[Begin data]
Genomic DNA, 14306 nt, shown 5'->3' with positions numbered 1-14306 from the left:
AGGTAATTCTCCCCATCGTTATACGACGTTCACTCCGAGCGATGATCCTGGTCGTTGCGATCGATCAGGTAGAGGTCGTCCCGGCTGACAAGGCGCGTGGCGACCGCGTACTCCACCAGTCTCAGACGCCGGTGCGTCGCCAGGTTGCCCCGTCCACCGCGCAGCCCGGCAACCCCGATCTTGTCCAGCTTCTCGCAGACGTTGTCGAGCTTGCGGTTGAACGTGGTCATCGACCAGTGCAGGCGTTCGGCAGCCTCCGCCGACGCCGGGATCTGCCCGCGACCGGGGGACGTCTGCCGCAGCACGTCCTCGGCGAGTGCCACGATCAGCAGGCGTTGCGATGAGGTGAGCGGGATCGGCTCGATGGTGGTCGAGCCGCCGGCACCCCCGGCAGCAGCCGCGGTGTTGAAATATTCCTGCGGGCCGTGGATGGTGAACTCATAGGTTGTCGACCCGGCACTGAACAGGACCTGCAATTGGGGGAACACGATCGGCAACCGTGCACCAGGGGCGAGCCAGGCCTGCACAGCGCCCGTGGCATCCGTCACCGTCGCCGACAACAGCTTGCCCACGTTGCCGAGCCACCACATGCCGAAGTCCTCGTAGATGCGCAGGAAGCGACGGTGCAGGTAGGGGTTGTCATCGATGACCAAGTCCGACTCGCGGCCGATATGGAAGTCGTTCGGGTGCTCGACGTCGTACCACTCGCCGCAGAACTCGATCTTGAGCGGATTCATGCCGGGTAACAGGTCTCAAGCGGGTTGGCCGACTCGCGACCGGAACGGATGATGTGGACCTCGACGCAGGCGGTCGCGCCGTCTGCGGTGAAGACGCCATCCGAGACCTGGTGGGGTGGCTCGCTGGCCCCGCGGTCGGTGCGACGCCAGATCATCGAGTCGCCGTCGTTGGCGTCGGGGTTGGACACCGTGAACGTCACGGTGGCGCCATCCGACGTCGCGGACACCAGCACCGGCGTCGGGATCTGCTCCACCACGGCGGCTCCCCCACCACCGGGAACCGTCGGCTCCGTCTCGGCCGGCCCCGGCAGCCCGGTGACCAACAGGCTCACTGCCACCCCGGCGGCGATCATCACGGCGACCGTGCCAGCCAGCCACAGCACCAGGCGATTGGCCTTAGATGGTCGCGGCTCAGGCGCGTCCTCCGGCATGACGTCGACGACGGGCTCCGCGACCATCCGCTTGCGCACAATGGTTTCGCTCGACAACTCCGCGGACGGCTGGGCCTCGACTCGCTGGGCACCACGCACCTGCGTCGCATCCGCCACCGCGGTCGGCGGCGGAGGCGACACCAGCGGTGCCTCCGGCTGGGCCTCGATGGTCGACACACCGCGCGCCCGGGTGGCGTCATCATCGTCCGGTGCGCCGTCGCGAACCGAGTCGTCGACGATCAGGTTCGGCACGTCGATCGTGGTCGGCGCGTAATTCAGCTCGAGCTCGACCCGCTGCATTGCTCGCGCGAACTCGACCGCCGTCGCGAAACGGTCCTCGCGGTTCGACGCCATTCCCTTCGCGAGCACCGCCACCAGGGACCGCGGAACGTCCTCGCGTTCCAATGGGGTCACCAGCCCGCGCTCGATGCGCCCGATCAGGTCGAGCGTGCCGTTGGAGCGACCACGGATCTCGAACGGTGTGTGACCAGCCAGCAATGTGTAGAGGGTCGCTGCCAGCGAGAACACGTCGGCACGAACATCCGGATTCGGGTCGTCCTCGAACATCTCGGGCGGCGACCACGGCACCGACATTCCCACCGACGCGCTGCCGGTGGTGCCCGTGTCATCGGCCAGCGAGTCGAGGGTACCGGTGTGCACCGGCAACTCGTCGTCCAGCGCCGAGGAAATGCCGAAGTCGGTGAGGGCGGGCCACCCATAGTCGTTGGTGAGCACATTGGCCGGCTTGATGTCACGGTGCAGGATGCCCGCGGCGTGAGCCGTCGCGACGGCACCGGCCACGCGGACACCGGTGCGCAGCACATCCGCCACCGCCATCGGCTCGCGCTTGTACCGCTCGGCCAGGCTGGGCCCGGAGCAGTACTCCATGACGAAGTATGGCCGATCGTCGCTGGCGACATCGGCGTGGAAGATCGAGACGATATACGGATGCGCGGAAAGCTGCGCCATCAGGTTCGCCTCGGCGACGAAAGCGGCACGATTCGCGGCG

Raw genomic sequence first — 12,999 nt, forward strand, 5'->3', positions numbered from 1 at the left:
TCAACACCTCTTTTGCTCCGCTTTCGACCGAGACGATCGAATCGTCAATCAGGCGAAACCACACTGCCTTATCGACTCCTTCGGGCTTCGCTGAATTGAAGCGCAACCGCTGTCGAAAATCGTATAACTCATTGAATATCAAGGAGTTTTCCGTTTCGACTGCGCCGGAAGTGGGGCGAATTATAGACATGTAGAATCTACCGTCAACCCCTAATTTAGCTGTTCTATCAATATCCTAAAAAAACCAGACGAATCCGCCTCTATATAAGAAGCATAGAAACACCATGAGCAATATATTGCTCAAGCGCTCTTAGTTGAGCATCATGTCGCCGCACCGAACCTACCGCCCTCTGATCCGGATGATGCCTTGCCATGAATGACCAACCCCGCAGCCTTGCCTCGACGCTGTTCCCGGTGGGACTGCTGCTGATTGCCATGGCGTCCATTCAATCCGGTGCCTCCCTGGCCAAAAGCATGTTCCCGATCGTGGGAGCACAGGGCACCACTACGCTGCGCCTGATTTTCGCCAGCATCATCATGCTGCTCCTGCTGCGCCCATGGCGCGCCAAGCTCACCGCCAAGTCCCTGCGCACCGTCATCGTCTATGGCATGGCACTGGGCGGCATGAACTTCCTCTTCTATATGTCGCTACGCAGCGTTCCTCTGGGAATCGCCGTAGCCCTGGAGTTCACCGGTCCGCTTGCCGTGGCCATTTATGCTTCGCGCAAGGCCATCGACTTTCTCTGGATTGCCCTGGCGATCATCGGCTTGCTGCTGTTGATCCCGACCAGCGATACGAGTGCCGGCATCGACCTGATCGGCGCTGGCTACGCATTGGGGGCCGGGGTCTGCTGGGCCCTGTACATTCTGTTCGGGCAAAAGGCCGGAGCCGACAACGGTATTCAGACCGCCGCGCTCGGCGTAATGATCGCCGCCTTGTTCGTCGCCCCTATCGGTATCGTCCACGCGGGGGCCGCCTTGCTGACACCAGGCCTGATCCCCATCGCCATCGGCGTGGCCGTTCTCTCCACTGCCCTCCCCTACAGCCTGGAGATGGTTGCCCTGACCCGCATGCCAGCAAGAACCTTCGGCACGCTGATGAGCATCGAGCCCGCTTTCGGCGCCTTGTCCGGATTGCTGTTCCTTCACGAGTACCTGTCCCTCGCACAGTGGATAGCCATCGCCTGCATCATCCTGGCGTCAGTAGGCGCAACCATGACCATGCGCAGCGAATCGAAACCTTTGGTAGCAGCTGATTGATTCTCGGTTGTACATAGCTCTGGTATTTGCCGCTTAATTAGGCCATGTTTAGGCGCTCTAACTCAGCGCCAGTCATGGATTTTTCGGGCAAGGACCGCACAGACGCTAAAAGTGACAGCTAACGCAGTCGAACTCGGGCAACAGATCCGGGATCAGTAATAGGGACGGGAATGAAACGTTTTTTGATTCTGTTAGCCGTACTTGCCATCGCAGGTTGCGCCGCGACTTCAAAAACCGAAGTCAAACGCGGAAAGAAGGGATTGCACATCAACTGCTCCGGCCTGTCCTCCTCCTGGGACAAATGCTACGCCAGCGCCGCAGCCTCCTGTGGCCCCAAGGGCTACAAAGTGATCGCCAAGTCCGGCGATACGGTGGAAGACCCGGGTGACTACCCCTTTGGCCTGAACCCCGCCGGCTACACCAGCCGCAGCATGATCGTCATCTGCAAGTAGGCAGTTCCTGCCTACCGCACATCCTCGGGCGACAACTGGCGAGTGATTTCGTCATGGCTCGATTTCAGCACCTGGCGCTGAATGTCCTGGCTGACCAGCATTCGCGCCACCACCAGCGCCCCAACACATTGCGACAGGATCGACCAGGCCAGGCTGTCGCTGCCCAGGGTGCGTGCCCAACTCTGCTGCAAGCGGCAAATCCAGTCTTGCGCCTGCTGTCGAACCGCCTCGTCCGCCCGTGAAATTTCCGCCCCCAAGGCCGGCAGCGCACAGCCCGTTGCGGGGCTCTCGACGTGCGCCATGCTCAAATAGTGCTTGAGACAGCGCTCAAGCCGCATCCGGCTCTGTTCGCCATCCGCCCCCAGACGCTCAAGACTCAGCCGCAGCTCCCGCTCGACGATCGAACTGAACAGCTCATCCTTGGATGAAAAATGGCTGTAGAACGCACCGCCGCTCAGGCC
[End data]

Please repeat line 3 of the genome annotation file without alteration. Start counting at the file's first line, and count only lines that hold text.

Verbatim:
Raw genomic sequence first — 12,999 nt, forward strand, 5'->3', positions numbered from 1 at the left: